I want to ask you the question. If Target announced that it was having a 50% off sale today and you could only use your credit card but they assured you that you could not get hacked, would you do it? My guess is no. Simply speaking, they have lost your trust in their ability to protect you.
Recently it was discovered that a line of routers coming from China had a backdoor that would allow somebody to hack into them. This isn’t the first time we’ve seen something like this coming out of China. If you were offered one of these routers, how comfortable would you be in using it? I think the answer is the same as before, they’ve lost your trust. You’re not going to use the router. With everything you’ve heard about state sponsored hackers from China, it’s doubtful you’ll trust anything coming out of China.
Before we get too deep into this, I want to say I’m not a security professional. This post is about trust, not security. My total knowledge of encryption and associated security comes from Udacity’s class on cryptography. I highly recommend the course if you’re interested in such things.
RSA was one of the big names when it came to encryption software and protocols. I say was because I think they just became the Target of encryption. It was recently revealed that they had taken $10 million to promote a flawed method for finding prime numbers that were used to generate security keys. They knew at the time that the method was flawed and their customer knew it was flawed. We can only assume their customer was promoting this method because it improved their ability to decrypt messages encrypted using this method.
I don’t even pretend to understand exactly how the prime numbers fit into security key generation. What I did learn is that is you don’t use a prime number you end up with multiple possible keys to decrypt your message. Instead of the one key you expected, there may be thousands of correct solutions to decrypt your message.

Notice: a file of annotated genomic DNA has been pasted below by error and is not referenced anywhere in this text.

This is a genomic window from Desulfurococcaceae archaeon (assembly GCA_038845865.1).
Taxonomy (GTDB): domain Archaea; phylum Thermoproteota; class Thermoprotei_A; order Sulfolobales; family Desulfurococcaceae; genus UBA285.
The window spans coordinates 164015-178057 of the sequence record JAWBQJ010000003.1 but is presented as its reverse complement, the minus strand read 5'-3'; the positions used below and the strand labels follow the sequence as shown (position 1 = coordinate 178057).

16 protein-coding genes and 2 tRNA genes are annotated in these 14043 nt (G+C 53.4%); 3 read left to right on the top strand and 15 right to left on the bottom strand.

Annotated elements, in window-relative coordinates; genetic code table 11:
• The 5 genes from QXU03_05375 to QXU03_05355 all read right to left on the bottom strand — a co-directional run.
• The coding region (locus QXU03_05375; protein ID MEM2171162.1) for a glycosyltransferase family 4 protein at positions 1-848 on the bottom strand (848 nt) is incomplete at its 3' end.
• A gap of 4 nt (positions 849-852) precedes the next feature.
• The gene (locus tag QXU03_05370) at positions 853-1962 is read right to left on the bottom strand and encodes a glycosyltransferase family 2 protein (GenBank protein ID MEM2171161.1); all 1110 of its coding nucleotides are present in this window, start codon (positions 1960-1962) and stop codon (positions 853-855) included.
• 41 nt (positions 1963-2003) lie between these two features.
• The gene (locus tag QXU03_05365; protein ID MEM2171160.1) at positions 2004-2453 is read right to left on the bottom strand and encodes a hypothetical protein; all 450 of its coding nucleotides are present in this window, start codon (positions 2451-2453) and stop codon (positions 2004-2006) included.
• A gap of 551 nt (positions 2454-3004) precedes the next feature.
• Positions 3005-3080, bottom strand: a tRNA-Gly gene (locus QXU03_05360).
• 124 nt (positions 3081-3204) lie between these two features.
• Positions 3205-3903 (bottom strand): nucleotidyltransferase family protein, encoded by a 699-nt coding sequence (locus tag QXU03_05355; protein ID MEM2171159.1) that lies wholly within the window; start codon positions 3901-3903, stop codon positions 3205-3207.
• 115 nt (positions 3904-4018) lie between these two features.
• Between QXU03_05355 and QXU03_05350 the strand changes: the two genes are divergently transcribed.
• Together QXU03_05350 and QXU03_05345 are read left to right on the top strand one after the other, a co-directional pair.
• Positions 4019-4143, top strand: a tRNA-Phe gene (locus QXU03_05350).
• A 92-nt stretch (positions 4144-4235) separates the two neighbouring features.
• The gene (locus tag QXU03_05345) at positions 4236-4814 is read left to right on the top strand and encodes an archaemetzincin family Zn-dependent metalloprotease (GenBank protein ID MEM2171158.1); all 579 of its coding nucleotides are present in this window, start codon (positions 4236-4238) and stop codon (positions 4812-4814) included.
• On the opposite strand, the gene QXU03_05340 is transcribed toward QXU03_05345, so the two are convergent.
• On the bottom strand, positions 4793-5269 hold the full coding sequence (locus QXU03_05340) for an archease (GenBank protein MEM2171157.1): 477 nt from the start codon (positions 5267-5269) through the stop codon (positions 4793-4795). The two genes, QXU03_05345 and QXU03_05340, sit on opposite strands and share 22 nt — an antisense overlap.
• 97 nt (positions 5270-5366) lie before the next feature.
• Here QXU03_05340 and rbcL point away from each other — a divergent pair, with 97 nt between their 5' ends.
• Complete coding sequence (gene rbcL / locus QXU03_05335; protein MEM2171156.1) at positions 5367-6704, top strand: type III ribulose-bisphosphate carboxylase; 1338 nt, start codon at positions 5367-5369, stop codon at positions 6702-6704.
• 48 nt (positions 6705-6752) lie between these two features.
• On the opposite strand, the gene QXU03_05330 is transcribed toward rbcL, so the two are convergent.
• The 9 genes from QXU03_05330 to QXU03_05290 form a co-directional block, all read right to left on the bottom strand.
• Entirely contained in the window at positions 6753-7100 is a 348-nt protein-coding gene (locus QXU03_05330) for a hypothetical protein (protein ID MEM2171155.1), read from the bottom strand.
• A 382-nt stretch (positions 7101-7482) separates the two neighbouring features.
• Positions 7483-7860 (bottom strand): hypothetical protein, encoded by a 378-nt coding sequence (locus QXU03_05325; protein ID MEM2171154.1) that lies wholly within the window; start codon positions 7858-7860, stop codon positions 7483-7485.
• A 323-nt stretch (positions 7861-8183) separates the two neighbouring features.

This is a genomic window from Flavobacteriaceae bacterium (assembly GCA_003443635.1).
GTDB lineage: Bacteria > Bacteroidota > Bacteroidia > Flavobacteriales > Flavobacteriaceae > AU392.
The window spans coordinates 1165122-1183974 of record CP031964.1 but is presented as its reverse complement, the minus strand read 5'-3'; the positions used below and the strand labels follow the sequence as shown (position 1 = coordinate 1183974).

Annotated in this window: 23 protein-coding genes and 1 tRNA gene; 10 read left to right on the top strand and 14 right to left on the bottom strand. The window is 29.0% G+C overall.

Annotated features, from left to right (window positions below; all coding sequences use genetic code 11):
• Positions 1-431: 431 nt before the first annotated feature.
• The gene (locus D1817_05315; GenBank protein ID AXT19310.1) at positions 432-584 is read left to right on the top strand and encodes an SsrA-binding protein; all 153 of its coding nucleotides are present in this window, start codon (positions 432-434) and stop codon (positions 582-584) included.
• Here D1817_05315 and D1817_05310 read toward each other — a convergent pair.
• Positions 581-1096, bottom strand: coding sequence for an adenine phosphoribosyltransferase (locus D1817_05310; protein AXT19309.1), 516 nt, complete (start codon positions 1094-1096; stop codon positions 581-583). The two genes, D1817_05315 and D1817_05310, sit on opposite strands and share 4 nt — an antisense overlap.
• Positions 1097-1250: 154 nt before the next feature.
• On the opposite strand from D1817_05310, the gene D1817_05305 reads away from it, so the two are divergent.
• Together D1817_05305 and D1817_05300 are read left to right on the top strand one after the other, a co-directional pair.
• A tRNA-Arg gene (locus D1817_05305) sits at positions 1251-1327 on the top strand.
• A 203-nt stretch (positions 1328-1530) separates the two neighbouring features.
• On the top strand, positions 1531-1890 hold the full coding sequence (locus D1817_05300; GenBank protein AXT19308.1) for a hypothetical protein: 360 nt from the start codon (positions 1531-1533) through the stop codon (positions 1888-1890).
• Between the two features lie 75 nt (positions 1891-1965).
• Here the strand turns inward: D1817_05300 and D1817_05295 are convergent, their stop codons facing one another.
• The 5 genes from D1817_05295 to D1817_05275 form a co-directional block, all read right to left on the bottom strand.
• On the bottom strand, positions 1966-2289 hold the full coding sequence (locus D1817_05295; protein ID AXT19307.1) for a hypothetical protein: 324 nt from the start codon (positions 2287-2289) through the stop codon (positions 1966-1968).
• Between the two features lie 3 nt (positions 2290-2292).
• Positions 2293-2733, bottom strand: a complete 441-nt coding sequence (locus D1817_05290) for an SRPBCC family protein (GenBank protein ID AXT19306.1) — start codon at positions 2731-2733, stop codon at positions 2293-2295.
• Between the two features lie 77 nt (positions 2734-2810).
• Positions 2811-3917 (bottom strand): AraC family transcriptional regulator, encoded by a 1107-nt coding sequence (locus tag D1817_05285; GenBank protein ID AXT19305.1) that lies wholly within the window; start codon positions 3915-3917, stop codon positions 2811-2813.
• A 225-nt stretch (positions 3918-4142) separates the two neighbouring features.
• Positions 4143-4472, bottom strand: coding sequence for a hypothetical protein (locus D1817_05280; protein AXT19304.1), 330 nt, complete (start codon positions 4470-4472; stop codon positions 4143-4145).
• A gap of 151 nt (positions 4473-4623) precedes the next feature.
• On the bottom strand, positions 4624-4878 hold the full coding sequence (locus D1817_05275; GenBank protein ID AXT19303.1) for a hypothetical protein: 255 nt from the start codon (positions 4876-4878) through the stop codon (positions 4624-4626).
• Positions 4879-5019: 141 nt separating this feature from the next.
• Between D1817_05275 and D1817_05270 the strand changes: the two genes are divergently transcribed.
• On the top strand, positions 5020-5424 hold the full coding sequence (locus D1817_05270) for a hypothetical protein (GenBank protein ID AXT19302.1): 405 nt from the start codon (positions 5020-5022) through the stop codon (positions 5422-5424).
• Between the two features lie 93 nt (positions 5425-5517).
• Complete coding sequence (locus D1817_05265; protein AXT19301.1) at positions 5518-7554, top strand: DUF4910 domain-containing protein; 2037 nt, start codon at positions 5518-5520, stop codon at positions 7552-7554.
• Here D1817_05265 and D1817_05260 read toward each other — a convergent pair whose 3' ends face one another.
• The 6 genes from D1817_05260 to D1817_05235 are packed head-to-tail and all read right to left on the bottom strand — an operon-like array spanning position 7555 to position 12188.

You won’t be surprised to learn that their customer was our NSA. Take a moment to think what this means. Are you going to trust RSA to come up with their latest encryption scheme? Is anybody going to trust RSA for their encryption needs in the future?
NSA was able to buy RSA’s cooperation in promoting and using a seriously flawed algorithm. That’s why I say they’ve become the Target of the security community. The community no longer trusts them. I don’t know if either company will survive their reputation. But the damage done is far worse. Just like you are wondering just who you can trust with your credit card, who is to say that NSA has not done this with a number of other companies that we trusted to provide security.
I know that the standard response to the spying done by NSA is that only the guilty have a reason to be concerned. I’m always amazed at how little thought goes into that response. By that logic, a high school football coach developing a playbook for his team is practically a master criminal.
There is nothing on my computer to suggest that I am planning to take over a third world country but I don’t feel comfortable with some government official reading the fiction that I write and wondering what kind of adolescent mind dreams up this tripe or worse, thinking I really am planning the siege of a nearby medieval town.
Of course, we all know from television that government employees are very selfless people who would never use their position for personal entertainment. It’s only a few of them that decide to become master criminals. OK, television may not be an exact reflection of reality but just like in the general population, there are bound to be a few bad apples working for the government. I’m not even including our Congressmen.
And we’re back to trust again. I don’t trust our government not to take some of my writing and post it as an example of the ten worst uses of commas and our government doesn’t seem to trust me not to attempt the siege of a nearby town.
It gets worse though. Now any company thinking of doing business with a US company has to worry about the possibility that the NSA will be spying on them. Already the international community is eying our ability to monitor our servers with distrust. If you are a US based cloud provider your business is already suffering. If you are a US based technology provider your business is at risk. How can somebody trust you to protect their information when your government is actively trying to weaken your ability to protect that data?
How much do you trust products coming from China now that you know their products have backdoors into your computer? How much can you trust US products?Opinion by pen